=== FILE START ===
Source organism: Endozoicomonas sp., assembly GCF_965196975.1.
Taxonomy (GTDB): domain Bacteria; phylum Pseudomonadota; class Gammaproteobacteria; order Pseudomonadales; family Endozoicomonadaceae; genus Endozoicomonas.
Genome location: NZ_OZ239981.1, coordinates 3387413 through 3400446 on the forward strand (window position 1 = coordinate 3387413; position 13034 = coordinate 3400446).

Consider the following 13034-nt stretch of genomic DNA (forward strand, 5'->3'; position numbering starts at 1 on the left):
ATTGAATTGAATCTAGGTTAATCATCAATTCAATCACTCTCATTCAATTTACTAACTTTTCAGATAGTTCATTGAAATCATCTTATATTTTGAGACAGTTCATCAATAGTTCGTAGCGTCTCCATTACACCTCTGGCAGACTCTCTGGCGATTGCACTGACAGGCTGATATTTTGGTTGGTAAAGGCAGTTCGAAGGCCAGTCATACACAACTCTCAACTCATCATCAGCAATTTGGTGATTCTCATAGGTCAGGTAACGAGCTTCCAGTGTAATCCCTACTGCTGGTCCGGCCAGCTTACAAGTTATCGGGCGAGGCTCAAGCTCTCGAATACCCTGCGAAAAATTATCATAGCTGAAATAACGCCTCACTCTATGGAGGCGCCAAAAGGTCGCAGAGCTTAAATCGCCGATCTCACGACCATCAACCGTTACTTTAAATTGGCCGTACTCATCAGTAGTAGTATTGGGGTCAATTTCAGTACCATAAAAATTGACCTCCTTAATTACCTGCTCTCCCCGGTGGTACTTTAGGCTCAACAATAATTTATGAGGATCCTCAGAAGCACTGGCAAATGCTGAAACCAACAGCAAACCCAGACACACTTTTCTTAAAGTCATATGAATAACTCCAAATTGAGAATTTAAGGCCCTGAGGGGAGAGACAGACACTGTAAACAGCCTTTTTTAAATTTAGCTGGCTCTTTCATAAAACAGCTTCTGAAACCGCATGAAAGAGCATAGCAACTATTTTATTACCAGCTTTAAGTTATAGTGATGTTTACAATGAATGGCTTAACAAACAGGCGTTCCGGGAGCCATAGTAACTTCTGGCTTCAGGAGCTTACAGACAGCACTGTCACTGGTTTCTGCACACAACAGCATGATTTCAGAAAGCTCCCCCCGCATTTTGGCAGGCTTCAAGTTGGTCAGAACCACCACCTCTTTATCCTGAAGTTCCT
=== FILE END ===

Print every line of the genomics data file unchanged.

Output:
Source organism: Endozoicomonas sp., assembly GCF_965196975.1.
Taxonomy (GTDB): domain Bacteria; phylum Pseudomonadota; class Gammaproteobacteria; order Pseudomonadales; family Endozoicomonadaceae; genus Endozoicomonas.
Genome location: NZ_OZ239981.1, coordinates 3387413 through 3400446 on the forward strand (window position 1 = coordinate 3387413; position 13034 = coordinate 3400446).

Consider the following 13034-nt stretch of genomic DNA (forward strand, 5'->3'; position numbering starts at 1 on the left):
ATTGAATTGAATCTAGGTTAATCATCAATTCAATCACTCTCATTCAATTTACTAACTTTTCAGATAGTTCATTGAAATCATCTTATATTTTGAGACAGTTCATCAATAGTTCGTAGCGTCTCCATTACACCTCTGGCAGACTCTCTGGCGATTGCACTGACAGGCTGATATTTTGGTTGGTAAAGGCAGTTCGAAGGCCAGTCATACACAACTCTCAACTCATCATCAGCAATTTGGTGATTCTCATAGGTCAGGTAACGAGCTTCCAGTGTAATCCCTACTGCTGGTCCGGCCAGCTTACAAGTTATCGGGCGAGGCTCAAGCTCTCGAATACCCTGCGAAAAATTATCATAGCTGAAATAACGCCTCACTCTATGGAGGCGCCAAAAGGTCGCAGAGCTTAAATCGCCGATCTCACGACCATCAACCGTTACTTTAAATTGGCCGTACTCATCAGTAGTAGTATTGGGGTCAATTTCAGTACCATAAAAATTGACCTCCTTAATTACCTGCTCTCCCCGGTGGTACTTTAGGCTCAACAATAATTTATGAGGATCCTCAGAAGCACTGGCAAATGCTGAAACCAACAGCAAACCCAGACACACTTTTCTTAAAGTCATATGAATAACTCCAAATTGAGAATTTAAGGCCCTGAGGGGAGAGACAGACACTGTAAACAGCCTTTTTTAAATTTAGCTGGCTCTTTCATAAAACAGCTTCTGAAACCGCATGAAAGAGCATAGCAACTATTTTATTACCAGCTTTAAGTTATAGTGATGTTTACAATGAATGGCTTAACAAACAGGCGTTCCGGGAGCCATAGTAACTTCTGGCTTCAGGAGCTTACAGACAGCACTGTCACTGGTTTCTGCACACAACAGCATGATTTCAGAAAGCTCCCCCCGCATTTTGGCAGGCTTCAAGTTGGTCAGAACCACCACCTCTTTATCCTGAAGTTCCT